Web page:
Henry J. Hyde (born April 18, 1924), American politician, has been a Republican member of the United States House of Representatives since 1975, representing the 6th District of Illinois (map). He was born in Illinois, attended Duke University, graduated from Georgetown University in Washington, D.C., and obtained his law degree from Loyola University. He also served in the United States Navy during World War II where he served in the South Pacific, New Guinea and in combat in the Philippines until August of 1946. He went on to serve in the Naval Reserve from 1946 to 1968, where he retired at the rank of Commander, after serving as officer in charge of the U.S. Naval Intelligence Reserve Unit in Chicago. He was also a lawyer before entering the House. He was married to Jeanne Simpson Hyde from 1947 until her death in 1992; he has four children and four grandchildren.
The US Vice-Chairman of the Atlantic Partnership, Hyde is one of the most senior Republican members of the House. From 1985 until 1991, Hyde was the ranking Republican on the House Select Committee on Intelligence. He has also been one of the most vocal and persistent opponents of abortion law liberalization in American politics, and was involved in some of the highest level debates concerning the response to the events of September 11, 2001. Since 2001 he has served as chairman of the House International Relations Committee.
Hyde grew up as a Democrat in an Irish Catholic family, but by 1952 had switched party affiliation and supported Dwight Eisenhower. He went on to become a state legislator and majority leader for the Illinois house of representatives. A member of the House Judiciary Committee since 1975, Hyde served as its chairman from 1995 until 2001, at which time he served as the lead House manager during the President Clinton impeachment trial. Hyde maintains that the House was constitutionally bound to impeach Clinton for perjury.
As Hyde was publicly pursuing the impeachment of Clinton, the Internet magazine Salon.com published a story about Hyde entitled "This Hypocrite Broke Up My Family." According to the story, from 1965 to 1969, Hyde conducted an extramarital sexual affair with Cherie Snodgrass. At the time, Snodgrass was married to another man with whom she had had three children. The Snodgrasses divorced in 1967. The affair ended when Snodgrass' husband confronted Mrs. Hyde. The Hydes reconciled and remained married until Mrs. Hyde's death in 1992. The Snodgrasses remarried in 1969 but re-divorced shortly thereafter. Although Hyde was 41 years old and married when the four-year affair began, he dismissed it as one of his "youthful indiscretions."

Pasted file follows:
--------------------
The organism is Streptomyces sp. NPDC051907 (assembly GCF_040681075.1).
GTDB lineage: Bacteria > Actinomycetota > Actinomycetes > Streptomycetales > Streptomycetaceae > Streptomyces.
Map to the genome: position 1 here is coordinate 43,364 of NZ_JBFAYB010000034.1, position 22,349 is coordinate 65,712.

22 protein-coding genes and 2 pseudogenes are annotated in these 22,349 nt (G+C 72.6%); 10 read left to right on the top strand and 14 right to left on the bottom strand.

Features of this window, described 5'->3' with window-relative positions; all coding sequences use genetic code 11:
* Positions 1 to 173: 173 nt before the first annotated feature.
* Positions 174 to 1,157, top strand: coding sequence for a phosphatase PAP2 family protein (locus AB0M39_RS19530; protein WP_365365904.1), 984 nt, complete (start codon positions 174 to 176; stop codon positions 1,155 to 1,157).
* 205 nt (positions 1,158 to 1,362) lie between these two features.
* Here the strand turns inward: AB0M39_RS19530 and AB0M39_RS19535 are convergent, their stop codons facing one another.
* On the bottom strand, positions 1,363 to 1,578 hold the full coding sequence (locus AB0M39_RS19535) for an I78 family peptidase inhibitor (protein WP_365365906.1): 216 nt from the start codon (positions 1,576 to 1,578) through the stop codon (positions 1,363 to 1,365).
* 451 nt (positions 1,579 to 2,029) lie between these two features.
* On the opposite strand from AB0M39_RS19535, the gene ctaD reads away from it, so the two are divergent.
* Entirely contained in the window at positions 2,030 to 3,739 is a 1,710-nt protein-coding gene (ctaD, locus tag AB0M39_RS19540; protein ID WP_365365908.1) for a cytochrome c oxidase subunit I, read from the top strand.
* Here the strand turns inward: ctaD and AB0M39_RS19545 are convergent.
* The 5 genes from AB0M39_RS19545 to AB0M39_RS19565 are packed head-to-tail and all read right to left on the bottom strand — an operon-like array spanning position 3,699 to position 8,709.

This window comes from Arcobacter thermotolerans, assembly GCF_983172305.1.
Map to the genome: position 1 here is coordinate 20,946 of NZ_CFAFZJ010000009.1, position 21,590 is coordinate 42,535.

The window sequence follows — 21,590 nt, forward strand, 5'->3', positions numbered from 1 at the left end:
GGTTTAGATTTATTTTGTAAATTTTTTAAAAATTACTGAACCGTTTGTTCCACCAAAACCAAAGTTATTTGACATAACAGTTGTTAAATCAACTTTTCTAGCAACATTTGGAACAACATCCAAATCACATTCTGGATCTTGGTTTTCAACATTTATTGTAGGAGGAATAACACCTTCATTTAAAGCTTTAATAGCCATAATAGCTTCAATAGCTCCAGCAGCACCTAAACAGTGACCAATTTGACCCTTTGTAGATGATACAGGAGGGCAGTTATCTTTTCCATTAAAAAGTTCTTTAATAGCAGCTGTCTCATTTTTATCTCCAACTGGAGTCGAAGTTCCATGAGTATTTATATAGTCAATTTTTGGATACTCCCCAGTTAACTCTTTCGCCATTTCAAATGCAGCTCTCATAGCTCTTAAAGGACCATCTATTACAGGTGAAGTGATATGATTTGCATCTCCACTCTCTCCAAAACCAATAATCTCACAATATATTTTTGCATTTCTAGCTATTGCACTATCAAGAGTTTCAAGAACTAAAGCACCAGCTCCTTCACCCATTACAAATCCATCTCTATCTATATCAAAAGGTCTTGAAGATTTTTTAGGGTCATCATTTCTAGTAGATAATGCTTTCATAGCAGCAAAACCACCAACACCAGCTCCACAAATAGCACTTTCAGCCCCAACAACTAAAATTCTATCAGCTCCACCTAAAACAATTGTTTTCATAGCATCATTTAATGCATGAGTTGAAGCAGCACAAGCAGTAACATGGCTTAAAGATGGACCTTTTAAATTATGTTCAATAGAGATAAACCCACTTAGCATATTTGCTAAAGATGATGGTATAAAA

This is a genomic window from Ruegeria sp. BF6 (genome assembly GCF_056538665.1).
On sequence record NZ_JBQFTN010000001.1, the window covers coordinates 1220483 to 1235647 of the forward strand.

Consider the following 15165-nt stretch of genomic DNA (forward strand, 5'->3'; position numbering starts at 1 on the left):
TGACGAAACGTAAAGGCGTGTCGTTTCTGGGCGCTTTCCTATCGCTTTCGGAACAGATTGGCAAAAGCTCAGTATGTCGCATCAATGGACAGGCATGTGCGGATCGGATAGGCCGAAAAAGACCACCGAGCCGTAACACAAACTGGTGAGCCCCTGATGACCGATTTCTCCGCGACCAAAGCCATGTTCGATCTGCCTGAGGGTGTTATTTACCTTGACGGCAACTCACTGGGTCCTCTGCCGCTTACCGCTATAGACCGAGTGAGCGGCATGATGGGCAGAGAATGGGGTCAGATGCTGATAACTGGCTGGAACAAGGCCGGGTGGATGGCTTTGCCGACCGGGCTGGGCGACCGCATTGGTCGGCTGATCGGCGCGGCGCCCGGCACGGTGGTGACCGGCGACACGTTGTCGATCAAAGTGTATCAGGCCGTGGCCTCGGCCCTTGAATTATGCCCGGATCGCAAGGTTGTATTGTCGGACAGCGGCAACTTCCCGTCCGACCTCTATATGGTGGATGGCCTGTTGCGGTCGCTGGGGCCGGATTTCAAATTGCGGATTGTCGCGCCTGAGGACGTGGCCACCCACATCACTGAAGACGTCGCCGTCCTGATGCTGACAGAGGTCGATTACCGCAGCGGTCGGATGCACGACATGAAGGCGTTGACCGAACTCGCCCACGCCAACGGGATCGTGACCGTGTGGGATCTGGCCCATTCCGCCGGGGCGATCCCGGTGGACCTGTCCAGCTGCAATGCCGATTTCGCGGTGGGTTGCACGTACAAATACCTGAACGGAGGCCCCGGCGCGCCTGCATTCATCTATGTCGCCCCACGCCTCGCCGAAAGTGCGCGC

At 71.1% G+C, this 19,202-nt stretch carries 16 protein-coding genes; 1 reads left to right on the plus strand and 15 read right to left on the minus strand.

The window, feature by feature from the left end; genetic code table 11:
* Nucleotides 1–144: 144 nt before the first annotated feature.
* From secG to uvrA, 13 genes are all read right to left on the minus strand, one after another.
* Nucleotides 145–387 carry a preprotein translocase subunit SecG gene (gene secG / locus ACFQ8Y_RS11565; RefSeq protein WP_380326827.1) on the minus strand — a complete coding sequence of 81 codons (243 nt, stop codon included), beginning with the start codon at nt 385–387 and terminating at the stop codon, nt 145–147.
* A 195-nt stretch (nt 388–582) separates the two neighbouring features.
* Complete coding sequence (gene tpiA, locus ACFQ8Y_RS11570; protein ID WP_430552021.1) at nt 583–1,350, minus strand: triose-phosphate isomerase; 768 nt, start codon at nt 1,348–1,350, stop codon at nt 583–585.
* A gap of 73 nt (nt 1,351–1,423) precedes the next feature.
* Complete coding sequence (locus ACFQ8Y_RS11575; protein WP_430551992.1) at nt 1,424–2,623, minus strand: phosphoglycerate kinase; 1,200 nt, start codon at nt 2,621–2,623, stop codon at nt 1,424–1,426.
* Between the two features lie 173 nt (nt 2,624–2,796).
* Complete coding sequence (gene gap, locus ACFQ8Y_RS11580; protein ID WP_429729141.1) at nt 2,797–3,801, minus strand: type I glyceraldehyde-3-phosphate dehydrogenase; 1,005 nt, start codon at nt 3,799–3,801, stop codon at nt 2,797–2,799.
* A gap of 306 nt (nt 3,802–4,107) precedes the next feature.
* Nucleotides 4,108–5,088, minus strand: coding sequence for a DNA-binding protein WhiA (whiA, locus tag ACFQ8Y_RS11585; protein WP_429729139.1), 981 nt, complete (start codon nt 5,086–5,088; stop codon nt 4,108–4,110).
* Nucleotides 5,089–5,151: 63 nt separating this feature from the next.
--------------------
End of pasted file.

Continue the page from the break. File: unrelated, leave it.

As the current chairman of the House International Relations Committee, of which he has been a member since 1982, Hyde and the Committee's senior Democrat, U.S. Rep. Tom Lantos (D-CA), authored America's worldwide response to the HIV/AIDS crisis in 2003 and landmark foreign assistance legislation creating the Millennium Challenge Corportation and expanding U.S. funding for successful micro-enterprise initatives. During his long career, he has also been involved in crucial debates over U.S.-Soviet relations, Central America policy, the War Powers Act, NATO expansion, the investigation of the Iran-Contra affair, and, most recently, sponsorship of a bill that ties payment of U.S. dues for United Nations operations to efforts mandating reform of the institution's management. An original sponsor of the Brady Bill requiring background checks for gun buyers, Hyde broke with his party in 1994 and supported a ban on the sale of semi-automatic firearms. An original sponsor of family leave legislation, Hyde said the law promoted "capitalism with a human face."
He is currently in disagreement with his party on the Iraq War:
"Lashing our interests to the indiscriminate promotion of democracy is a tempting but unwarranted strategy, more a leap of faith than a sober calculation. There are other negative consequences as well. A broad and energetic promotion of democracy in other countries that will not enjoy our long-term and guiding presence may equate not to peace and stability but to revolution."
- Representative Hyde, "Perils of the Golden Theory" speech in Congress on February 26, 2006
Over the years the demographics of Hyde's DuPage County have shifted, leading his 2004 Democratic challenge Christine Cegelis to garner over 44f the vote, the highest total of any of Hyde's opponents. Hyde announced his retirement after the current term expires in 2007. In 2005, Hyde announced he would be endorsing State Senator Peter Roskam to fill his open seat. Roskam's Democratic challenger is Iraq war veteran Tammy Duckworth.